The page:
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The Lost Stones

3.77  ·  Rating Details ·  84 Ratings  ·  33 Reviews
1600s Mexico- The Aztec Prince Ixtililxochitl writes that the first people to inhabit his land came from the Tower of Babel at the dividing of tongues…Scholars dismiss his writings as myth.
1800s Mid Western United States- Settlers dig into ancient burial mounds and discover thousands of slate tablets covered with a strange hieroglyphic writing and drawings depicting
Paperback, 192 pages
Published November 8th 2011 by Bonneville (first published November 1st 2011)
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YA Debuts 2011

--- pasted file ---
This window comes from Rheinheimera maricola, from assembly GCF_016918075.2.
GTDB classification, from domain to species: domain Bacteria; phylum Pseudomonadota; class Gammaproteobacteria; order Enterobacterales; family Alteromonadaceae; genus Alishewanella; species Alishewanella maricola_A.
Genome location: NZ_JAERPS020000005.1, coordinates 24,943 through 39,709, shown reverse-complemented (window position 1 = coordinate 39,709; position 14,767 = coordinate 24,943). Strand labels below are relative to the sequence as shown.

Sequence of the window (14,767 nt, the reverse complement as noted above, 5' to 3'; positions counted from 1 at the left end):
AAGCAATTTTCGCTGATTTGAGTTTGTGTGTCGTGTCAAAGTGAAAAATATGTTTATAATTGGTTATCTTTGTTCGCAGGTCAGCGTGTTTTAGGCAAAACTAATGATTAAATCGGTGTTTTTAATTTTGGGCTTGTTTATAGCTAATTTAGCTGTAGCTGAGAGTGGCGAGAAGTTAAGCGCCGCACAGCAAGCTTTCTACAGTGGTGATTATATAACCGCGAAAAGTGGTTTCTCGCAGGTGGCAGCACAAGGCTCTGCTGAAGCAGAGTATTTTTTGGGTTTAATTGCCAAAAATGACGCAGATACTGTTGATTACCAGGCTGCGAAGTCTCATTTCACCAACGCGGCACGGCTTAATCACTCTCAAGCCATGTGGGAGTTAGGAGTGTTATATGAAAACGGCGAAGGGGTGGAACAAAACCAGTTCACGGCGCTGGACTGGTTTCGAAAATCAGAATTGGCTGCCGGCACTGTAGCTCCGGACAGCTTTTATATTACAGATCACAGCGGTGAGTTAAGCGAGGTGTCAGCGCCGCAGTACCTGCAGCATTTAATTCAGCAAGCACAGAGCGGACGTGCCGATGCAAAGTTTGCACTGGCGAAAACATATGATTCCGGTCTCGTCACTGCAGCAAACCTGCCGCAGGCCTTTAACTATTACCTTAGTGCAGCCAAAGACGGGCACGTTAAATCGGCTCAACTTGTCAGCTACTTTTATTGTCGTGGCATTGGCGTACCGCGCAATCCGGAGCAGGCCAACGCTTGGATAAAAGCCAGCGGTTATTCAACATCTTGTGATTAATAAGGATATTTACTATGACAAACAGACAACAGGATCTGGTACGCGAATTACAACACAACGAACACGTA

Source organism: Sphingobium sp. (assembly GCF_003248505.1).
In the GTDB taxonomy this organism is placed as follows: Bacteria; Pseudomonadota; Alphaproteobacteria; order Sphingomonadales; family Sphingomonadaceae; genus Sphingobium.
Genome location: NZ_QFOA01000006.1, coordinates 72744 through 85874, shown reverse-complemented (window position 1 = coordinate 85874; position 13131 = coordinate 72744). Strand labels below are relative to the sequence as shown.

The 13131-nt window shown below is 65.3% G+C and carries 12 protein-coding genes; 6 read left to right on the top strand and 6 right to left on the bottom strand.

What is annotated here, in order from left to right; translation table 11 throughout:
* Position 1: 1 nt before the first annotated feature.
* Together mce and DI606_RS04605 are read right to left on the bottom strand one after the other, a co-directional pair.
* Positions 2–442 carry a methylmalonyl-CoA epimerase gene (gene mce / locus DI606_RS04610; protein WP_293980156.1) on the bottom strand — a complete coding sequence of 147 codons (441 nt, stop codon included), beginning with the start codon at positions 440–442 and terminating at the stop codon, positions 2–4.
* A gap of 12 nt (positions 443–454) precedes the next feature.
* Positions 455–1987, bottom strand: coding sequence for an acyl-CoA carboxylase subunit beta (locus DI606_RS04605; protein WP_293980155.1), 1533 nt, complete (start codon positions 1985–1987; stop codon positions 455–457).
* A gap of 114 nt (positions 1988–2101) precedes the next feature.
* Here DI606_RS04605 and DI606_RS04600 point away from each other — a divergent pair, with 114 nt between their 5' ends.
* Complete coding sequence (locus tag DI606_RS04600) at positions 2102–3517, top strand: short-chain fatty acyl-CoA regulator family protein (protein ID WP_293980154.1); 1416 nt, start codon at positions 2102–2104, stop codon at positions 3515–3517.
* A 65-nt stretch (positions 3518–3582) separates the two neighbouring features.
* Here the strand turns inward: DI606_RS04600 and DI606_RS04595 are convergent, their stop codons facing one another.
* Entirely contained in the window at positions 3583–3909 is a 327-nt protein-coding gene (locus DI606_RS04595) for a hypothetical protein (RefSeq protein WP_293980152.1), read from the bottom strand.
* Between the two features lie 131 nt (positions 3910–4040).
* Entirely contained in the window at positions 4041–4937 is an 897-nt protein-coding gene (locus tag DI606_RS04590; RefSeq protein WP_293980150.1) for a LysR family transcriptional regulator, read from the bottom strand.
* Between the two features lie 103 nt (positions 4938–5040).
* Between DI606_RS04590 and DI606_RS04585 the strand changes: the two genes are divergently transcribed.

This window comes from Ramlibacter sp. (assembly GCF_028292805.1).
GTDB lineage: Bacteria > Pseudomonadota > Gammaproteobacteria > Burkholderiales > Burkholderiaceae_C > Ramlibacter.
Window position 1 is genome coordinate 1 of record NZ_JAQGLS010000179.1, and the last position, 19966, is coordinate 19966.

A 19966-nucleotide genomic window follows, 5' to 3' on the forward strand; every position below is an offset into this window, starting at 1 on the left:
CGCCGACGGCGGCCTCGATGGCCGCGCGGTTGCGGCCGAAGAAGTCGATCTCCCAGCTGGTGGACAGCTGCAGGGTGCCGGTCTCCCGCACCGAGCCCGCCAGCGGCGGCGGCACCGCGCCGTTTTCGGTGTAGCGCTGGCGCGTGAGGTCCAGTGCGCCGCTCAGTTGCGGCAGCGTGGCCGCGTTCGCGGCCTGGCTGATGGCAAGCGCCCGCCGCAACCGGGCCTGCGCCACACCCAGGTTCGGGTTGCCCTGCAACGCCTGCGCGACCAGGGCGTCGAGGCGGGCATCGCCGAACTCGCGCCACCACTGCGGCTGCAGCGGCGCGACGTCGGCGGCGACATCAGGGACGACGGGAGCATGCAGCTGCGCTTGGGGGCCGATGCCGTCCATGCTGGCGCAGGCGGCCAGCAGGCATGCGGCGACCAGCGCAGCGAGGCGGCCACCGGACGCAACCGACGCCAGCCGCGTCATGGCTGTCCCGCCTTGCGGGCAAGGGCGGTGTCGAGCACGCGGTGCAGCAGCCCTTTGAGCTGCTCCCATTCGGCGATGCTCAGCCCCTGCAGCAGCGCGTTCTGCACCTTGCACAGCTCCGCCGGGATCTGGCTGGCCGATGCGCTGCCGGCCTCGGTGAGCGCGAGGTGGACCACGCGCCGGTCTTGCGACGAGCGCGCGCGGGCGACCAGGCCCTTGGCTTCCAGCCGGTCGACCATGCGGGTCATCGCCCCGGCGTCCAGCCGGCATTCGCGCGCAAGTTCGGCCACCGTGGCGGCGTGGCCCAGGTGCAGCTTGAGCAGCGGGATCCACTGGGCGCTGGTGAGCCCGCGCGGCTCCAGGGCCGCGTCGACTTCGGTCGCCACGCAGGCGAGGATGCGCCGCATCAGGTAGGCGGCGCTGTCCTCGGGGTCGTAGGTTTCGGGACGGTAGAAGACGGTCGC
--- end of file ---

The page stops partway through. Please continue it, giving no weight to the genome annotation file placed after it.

304th out of 331 books — 1,243 voters

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Community Reviews

(showing 1-30 of 886)
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Krista (CubicleBlindness Reviews)
This book contains a lot of references and delves into the beliefs of the LDS religion. I think that overall, for those that enjoy reading about the church and the Mormon history that this is a fun and very well put together adventure for adults to enjoy.
It's fast paced and a lot of history and discoveries, caves, museums, traveling.
It has a focus on the Lost Stones and the background of that story, it's history and a lot of the beliefs. So if you are not interested in the Church you'd want to
Michelle Christensen
Mar 29, 2016 Michelle Christensen rated it it was ok
Shelves: lds-fiction